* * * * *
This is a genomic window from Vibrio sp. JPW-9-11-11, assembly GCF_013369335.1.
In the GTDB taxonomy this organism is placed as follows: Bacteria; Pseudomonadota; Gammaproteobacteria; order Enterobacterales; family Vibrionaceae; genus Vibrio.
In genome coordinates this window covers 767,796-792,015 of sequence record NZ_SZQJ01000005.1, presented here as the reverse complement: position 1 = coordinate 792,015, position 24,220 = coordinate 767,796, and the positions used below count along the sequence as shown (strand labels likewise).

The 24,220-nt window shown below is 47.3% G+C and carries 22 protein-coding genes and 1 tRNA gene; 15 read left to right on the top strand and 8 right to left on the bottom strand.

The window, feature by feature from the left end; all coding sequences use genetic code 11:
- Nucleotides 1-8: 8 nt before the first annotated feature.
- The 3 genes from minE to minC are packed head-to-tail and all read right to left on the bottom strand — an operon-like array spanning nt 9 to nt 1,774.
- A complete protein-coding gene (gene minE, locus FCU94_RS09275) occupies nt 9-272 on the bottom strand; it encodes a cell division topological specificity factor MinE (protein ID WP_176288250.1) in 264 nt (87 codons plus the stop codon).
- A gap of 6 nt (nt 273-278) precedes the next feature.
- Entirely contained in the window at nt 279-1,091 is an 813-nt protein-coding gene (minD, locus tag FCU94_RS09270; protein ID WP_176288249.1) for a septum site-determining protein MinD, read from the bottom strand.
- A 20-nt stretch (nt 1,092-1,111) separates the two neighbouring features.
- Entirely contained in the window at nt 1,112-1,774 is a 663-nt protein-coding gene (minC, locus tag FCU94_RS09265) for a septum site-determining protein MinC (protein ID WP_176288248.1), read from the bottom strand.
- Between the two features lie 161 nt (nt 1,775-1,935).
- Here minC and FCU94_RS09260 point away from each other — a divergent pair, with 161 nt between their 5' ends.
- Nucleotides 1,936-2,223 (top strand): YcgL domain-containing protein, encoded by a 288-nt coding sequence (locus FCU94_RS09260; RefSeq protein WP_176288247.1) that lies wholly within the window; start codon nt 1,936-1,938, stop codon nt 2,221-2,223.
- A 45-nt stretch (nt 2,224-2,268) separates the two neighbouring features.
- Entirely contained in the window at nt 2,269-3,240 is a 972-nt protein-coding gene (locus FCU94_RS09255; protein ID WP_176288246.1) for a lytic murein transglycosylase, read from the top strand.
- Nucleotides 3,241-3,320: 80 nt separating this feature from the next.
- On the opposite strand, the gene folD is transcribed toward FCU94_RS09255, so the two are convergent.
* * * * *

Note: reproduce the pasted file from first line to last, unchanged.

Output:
This is a genomic window from Vibrio sp. JPW-9-11-11, assembly GCF_013369335.1.
In the GTDB taxonomy this organism is placed as follows: Bacteria; Pseudomonadota; Gammaproteobacteria; order Enterobacterales; family Vibrionaceae; genus Vibrio.
In genome coordinates this window covers 767,796-792,015 of sequence record NZ_SZQJ01000005.1, presented here as the reverse complement: position 1 = coordinate 792,015, position 24,220 = coordinate 767,796, and the positions used below count along the sequence as shown (strand labels likewise).

The 24,220-nt window shown below is 47.3% G+C and carries 22 protein-coding genes and 1 tRNA gene; 15 read left to right on the top strand and 8 right to left on the bottom strand.

The window, feature by feature from the left end; all coding sequences use genetic code 11:
- Nucleotides 1-8: 8 nt before the first annotated feature.
- The 3 genes from minE to minC are packed head-to-tail and all read right to left on the bottom strand — an operon-like array spanning nt 9 to nt 1,774.
- A complete protein-coding gene (gene minE, locus FCU94_RS09275) occupies nt 9-272 on the bottom strand; it encodes a cell division topological specificity factor MinE (protein ID WP_176288250.1) in 264 nt (87 codons plus the stop codon).
- A gap of 6 nt (nt 273-278) precedes the next feature.
- Entirely contained in the window at nt 279-1,091 is an 813-nt protein-coding gene (minD, locus tag FCU94_RS09270; protein ID WP_176288249.1) for a septum site-determining protein MinD, read from the bottom strand.
- A 20-nt stretch (nt 1,092-1,111) separates the two neighbouring features.
- Entirely contained in the window at nt 1,112-1,774 is a 663-nt protein-coding gene (minC, locus tag FCU94_RS09265) for a septum site-determining protein MinC (protein ID WP_176288248.1), read from the bottom strand.
- Between the two features lie 161 nt (nt 1,775-1,935).
- Here minC and FCU94_RS09260 point away from each other — a divergent pair, with 161 nt between their 5' ends.
- Nucleotides 1,936-2,223 (top strand): YcgL domain-containing protein, encoded by a 288-nt coding sequence (locus FCU94_RS09260; RefSeq protein WP_176288247.1) that lies wholly within the window; start codon nt 1,936-1,938, stop codon nt 2,221-2,223.
- A 45-nt stretch (nt 2,224-2,268) separates the two neighbouring features.
- Entirely contained in the window at nt 2,269-3,240 is a 972-nt protein-coding gene (locus FCU94_RS09255; protein ID WP_176288246.1) for a lytic murein transglycosylase, read from the top strand.
- Nucleotides 3,241-3,320: 80 nt separating this feature from the next.
- On the opposite strand, the gene folD is transcribed toward FCU94_RS09255, so the two are convergent.